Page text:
We all have our expectations of how the new year will shape up, and we usually have our illusions smashed pretty quickly. Here are my hopes--and actual expectations--for the healthcare sector in 2016:
I hope at least 10 more states expand Medicaid under the Affordable Care Act. That would be a boon to hospitals, particular rural facilities in the Southern states. But I don't actually expect any Southern states to expand Medicaid at all.
I hope the Affordable Care Act (ACA) remains intact. The sixth anniversary of the passage of the ACA is just two months away. Yet the healthcare reform law remains in perilous waters. Expect it to be a major talking point during the GOP presidential campaign, and expect to see something pretty drastic occur if a Republican wins the White House. My own expectation is that the ACA remains mostly intact, but the medical device and the "Cadillac" employer group tax--which President Barack Obama agreed recently to put off for two years--are likely gone forever.
I hope to see Massachusetts get its act together on price transparency. The Bay State made history by requiring payers to provide timely pricing for healthcare services to any consumer who asks. But it's been clear that many providers are unprepared to provide this information, and many consumers are not aware they can obtain such data anyway. My expectation is that there will be little change here, and as a consequence, a badly needed push for price transparency in this country will stumble.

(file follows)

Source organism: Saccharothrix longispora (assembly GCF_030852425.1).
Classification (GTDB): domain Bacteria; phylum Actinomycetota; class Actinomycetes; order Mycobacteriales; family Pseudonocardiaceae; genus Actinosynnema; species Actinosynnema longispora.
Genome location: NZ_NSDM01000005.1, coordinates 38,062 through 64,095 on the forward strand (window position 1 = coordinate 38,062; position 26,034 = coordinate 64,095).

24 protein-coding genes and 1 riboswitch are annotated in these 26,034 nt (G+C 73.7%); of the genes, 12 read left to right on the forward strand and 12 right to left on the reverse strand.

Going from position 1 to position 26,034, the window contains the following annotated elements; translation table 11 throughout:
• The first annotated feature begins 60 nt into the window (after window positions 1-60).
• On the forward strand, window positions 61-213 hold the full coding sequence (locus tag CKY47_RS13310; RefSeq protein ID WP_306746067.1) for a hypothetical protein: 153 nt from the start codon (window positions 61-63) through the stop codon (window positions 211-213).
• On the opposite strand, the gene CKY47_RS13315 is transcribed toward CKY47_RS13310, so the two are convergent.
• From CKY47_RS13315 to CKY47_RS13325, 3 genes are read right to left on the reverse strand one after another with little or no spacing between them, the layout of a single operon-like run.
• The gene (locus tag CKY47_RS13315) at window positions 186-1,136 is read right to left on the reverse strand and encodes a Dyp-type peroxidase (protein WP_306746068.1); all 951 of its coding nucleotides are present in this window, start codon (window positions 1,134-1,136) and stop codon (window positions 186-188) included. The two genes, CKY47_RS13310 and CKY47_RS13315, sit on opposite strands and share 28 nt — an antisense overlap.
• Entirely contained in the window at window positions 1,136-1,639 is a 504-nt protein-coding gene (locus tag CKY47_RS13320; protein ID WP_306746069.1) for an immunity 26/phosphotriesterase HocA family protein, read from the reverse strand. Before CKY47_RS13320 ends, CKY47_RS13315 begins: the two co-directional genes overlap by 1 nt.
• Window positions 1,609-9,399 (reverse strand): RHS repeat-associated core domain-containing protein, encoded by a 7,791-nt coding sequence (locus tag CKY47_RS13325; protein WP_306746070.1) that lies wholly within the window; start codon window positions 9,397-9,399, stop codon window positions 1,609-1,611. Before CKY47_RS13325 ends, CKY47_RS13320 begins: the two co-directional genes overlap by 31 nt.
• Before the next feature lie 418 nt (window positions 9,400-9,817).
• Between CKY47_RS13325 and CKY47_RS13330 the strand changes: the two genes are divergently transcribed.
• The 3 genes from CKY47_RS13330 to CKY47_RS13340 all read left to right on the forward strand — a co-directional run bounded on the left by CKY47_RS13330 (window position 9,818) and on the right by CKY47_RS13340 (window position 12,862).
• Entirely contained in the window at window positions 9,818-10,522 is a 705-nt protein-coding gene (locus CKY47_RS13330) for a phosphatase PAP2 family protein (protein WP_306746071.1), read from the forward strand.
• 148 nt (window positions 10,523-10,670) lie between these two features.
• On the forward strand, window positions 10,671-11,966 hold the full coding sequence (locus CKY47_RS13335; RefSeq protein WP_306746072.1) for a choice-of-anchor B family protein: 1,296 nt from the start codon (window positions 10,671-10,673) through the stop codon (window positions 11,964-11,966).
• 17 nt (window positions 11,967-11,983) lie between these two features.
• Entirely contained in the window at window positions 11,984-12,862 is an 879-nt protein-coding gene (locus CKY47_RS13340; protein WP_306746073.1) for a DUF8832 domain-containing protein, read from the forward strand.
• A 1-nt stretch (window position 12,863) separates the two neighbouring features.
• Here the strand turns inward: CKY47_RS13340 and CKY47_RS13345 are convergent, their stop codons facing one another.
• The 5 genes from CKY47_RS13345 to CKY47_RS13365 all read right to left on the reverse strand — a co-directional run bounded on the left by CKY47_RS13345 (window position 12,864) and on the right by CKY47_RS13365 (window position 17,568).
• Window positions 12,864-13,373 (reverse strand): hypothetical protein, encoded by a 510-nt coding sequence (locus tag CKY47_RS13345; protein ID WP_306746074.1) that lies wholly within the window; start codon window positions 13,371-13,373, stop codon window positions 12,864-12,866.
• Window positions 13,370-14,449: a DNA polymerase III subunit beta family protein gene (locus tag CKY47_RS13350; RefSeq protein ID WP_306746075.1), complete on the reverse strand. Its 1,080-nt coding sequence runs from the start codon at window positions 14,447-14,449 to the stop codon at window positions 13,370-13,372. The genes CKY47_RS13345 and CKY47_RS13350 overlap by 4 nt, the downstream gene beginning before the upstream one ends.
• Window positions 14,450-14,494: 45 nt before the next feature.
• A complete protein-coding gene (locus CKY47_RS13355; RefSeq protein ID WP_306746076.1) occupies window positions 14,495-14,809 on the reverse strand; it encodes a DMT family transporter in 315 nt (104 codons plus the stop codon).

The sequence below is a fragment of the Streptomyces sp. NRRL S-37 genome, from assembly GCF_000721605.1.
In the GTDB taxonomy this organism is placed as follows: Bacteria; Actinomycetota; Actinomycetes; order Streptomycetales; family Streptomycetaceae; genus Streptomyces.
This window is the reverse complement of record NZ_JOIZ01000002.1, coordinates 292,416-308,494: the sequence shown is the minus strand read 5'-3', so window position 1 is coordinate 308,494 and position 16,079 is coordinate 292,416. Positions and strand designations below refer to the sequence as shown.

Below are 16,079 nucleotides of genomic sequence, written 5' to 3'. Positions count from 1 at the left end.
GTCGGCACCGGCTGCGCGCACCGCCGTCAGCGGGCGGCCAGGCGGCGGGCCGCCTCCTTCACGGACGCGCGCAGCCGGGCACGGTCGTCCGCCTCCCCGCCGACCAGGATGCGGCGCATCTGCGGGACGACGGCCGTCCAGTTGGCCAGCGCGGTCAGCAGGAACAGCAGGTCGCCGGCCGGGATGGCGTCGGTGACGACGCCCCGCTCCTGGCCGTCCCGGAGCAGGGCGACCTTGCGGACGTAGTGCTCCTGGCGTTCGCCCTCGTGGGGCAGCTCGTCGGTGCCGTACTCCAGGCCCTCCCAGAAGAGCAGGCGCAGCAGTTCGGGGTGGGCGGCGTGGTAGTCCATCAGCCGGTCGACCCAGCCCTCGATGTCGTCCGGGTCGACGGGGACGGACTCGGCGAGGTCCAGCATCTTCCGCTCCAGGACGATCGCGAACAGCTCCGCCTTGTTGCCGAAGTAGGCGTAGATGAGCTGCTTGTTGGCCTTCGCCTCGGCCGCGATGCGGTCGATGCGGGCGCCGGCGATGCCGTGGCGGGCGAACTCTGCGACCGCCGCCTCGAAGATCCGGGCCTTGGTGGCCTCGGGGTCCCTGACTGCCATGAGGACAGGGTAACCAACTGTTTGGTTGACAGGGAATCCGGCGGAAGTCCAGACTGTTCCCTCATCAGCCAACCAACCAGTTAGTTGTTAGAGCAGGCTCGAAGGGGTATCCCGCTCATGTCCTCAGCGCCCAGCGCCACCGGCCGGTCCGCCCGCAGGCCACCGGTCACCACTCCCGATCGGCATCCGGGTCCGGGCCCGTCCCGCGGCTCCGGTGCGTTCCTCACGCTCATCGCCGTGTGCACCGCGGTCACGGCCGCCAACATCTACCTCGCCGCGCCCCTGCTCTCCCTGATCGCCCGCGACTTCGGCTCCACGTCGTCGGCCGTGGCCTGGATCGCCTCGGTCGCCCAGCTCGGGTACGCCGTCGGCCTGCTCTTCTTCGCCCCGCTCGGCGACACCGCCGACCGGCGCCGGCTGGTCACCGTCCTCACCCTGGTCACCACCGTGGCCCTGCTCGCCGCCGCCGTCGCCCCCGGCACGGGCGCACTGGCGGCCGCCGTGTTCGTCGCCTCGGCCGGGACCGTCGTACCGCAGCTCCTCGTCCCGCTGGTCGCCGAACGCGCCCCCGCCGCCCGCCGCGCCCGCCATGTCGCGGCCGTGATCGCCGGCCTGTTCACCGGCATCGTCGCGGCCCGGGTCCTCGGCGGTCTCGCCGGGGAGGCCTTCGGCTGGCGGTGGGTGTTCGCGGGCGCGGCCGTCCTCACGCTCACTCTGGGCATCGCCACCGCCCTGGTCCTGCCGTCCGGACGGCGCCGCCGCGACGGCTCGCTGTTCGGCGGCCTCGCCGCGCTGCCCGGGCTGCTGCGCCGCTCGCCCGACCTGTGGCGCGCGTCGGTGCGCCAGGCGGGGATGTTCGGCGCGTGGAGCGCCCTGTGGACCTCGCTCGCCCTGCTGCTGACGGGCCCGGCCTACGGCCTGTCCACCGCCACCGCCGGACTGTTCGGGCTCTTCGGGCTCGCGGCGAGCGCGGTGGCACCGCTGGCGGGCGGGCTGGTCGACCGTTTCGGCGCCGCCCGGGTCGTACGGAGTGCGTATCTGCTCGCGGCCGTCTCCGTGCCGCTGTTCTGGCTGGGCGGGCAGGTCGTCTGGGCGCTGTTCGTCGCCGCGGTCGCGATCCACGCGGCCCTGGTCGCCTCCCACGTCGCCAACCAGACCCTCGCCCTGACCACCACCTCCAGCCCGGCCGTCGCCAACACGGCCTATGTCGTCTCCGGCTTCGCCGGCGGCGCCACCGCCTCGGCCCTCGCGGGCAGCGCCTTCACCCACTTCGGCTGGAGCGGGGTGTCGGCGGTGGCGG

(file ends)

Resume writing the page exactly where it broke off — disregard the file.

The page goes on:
I hope to see the feds meddle in more mergers and acquisitions. The Federal Trade Commission and the Justice Department were certainly a pain to providers in Chicago, West Virginia, Pennsylvania and Idaho in the waning weeks of 2015, either suing to block pending deals or finally obtaining court orders to unwind them. There are already enough obstacles in this country to providing affordable healthcare. Less competition among providers is not going to help. My expectation is to see an uptick in regulatory interventions, but nothing too dramatic. If the GOP captures the White House, expect that momentum to evaporate.
I hope to see fewer hospital schemes to strongarm patients. As I reported last year, Texas Health Resource's habit of taping recording phone calls with patients in order to improve upfront collections was truly disturbing, particularly the lack of introspection among its executives when I asked about it at last year's Healthcare Financial Management Association conference. My expectation is that we will continue to see patients being dunned by not-for-profit hospitals in a way that belies their community missions. – Ron (@FierceHealth)